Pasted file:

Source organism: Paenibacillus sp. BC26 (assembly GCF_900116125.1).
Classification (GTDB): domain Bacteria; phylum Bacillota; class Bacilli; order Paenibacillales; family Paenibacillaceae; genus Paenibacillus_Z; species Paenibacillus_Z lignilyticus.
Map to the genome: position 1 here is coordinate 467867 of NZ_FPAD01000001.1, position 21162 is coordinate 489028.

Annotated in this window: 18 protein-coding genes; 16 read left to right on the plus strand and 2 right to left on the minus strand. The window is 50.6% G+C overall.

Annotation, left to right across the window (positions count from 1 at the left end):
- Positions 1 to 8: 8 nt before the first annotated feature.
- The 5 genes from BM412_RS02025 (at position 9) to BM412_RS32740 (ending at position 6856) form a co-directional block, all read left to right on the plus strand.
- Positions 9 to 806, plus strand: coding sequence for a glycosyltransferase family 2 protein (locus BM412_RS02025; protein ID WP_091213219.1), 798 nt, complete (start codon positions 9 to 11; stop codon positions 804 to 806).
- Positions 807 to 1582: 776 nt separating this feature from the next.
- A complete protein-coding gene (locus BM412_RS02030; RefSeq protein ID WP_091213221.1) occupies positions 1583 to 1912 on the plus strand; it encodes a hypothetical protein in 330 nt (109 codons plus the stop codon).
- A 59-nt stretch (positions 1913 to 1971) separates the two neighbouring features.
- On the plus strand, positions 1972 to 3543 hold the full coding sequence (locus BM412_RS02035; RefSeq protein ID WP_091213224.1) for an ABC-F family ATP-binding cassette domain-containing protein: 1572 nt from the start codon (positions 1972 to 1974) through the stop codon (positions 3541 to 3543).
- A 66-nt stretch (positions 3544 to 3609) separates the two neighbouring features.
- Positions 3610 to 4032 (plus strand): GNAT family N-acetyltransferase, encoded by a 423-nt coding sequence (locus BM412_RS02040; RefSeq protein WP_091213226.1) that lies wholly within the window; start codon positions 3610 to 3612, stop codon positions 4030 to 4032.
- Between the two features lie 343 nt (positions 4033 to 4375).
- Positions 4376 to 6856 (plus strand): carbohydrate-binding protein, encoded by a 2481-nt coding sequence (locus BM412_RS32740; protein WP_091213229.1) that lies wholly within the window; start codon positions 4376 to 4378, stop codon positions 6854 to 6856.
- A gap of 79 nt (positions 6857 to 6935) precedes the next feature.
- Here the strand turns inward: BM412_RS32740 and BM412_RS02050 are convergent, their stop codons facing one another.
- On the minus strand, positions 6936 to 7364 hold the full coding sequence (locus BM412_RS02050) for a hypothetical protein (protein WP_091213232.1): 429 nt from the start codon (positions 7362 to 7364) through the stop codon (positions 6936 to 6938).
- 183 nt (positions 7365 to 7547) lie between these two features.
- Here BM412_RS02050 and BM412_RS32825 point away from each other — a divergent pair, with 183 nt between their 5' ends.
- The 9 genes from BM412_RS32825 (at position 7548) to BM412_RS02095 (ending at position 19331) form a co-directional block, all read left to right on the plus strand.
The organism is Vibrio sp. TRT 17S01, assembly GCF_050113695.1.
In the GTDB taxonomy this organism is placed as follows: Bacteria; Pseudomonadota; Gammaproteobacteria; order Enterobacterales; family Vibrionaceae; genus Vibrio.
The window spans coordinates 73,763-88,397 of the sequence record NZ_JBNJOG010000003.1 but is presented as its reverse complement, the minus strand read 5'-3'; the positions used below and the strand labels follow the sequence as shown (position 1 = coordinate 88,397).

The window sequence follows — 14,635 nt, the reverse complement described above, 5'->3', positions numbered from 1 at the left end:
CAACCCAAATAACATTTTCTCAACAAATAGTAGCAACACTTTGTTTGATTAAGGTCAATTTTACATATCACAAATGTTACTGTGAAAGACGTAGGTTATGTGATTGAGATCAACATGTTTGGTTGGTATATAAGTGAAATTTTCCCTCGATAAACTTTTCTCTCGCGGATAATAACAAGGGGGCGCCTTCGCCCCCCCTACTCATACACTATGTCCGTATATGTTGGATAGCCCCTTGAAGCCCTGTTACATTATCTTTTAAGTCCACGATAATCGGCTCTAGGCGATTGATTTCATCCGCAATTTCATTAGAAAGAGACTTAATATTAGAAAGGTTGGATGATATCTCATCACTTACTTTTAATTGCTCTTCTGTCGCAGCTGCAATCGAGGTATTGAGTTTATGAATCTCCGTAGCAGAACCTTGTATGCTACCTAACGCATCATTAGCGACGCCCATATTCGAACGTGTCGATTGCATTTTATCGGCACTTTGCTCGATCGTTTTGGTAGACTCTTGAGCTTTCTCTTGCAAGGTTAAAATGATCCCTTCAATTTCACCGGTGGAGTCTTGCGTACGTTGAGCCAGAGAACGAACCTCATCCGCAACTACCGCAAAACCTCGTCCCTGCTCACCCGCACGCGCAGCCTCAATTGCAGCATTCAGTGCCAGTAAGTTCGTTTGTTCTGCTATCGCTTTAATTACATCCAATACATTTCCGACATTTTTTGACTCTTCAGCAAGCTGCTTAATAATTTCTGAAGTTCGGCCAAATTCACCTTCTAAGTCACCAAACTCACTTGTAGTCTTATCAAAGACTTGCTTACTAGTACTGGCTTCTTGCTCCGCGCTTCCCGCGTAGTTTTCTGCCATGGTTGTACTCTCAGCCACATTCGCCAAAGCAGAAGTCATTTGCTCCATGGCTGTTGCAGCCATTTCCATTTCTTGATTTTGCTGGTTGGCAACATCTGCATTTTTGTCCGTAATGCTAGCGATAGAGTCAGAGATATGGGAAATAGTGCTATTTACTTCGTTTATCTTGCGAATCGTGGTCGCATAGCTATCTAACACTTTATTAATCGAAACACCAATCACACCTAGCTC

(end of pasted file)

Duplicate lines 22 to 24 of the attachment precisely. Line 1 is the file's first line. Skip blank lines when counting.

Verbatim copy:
- The 9 genes from BM412_RS32825 (at position 7548) to BM412_RS02095 (ending at position 19331) form a co-directional block, all read left to right on the plus strand.
The organism is Vibrio sp. TRT 17S01, assembly GCF_050113695.1.
In the GTDB taxonomy this organism is placed as follows: Bacteria; Pseudomonadota; Gammaproteobacteria; order Enterobacterales; family Vibrionaceae; genus Vibrio.